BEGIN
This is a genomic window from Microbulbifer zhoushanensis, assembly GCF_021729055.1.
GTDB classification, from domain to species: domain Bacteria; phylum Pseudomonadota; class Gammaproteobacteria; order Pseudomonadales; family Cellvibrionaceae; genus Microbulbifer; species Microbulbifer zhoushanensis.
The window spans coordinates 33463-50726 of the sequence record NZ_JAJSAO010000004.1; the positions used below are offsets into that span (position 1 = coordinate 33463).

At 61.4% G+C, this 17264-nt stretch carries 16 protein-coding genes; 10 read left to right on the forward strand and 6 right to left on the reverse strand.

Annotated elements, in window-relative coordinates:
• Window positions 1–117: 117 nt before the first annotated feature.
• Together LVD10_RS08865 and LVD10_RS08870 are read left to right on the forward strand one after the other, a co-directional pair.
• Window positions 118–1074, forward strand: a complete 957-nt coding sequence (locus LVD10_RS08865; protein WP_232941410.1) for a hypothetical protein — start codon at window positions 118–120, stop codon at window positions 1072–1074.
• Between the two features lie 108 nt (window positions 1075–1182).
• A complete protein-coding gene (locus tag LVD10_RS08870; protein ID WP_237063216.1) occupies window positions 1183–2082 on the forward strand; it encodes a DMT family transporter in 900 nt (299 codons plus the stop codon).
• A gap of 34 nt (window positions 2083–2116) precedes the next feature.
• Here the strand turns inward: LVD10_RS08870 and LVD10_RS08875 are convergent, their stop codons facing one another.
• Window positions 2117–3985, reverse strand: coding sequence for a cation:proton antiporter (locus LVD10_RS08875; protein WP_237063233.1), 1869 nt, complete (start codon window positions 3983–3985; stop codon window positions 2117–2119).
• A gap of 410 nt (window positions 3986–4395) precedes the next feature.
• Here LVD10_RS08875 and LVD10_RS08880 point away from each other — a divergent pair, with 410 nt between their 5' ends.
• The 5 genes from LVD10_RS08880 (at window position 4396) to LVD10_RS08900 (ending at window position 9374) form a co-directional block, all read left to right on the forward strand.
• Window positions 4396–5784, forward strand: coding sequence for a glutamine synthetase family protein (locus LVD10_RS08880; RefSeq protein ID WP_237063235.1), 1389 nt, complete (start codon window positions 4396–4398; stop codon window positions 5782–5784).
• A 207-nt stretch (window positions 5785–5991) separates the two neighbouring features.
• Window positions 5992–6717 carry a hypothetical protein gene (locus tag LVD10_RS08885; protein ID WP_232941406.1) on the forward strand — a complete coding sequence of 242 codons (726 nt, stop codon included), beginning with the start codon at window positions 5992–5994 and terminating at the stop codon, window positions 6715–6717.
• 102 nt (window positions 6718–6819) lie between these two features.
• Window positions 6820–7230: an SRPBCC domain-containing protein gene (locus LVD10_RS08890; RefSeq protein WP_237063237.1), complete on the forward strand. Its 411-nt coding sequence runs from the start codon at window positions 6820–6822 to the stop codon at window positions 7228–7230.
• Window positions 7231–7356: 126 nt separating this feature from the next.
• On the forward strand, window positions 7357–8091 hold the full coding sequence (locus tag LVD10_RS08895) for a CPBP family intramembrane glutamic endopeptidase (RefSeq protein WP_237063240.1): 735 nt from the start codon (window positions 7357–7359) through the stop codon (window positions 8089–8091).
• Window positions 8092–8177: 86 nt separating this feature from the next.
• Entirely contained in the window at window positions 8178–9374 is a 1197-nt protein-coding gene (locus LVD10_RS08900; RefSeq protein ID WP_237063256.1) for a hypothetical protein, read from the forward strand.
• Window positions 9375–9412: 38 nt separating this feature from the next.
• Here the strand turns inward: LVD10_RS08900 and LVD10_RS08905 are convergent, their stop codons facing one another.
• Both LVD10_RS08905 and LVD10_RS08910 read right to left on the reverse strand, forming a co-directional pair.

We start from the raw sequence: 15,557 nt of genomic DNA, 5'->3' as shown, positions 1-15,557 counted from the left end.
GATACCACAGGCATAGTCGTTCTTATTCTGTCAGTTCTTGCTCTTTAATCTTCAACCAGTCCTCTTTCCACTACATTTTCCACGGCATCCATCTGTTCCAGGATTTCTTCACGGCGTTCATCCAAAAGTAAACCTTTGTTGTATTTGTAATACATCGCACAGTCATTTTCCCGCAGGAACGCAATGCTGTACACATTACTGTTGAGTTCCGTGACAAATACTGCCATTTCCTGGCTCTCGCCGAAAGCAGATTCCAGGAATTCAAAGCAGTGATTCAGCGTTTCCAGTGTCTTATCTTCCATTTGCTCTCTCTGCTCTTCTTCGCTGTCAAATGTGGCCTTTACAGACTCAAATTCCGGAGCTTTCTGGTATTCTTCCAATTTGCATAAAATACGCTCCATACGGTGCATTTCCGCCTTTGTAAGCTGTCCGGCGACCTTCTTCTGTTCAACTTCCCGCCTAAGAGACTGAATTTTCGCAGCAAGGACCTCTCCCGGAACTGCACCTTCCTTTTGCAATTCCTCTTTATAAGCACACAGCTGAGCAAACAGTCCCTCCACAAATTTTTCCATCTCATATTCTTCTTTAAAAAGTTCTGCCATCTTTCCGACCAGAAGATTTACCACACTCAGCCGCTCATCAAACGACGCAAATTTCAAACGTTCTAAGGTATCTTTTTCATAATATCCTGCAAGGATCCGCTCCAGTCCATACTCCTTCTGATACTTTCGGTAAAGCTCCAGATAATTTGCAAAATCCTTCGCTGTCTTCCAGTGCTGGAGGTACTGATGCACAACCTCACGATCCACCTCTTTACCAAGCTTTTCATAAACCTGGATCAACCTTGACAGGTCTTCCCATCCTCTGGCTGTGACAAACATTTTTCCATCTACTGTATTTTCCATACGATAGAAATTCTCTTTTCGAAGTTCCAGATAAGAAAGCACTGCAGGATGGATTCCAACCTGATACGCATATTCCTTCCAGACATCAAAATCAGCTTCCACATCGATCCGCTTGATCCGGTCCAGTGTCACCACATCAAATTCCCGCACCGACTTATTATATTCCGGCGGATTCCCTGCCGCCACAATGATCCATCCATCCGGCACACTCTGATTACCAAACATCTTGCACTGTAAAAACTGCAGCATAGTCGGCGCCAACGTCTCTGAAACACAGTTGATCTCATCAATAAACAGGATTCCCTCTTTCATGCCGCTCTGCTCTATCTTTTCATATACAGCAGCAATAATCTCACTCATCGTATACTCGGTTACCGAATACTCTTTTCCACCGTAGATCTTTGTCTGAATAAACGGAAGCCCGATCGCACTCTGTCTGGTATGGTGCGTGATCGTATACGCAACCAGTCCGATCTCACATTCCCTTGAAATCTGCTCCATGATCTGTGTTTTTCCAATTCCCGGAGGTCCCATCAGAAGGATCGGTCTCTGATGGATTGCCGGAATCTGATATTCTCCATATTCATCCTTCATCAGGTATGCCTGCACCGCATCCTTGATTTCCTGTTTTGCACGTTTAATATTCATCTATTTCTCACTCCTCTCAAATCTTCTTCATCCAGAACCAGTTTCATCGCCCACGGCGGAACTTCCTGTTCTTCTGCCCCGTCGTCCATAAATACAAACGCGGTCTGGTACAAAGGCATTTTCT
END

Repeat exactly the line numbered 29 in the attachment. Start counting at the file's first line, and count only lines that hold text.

We start from the raw sequence: 15,557 nt of genomic DNA, 5'->3' as shown, positions 1-15,557 counted from the left end.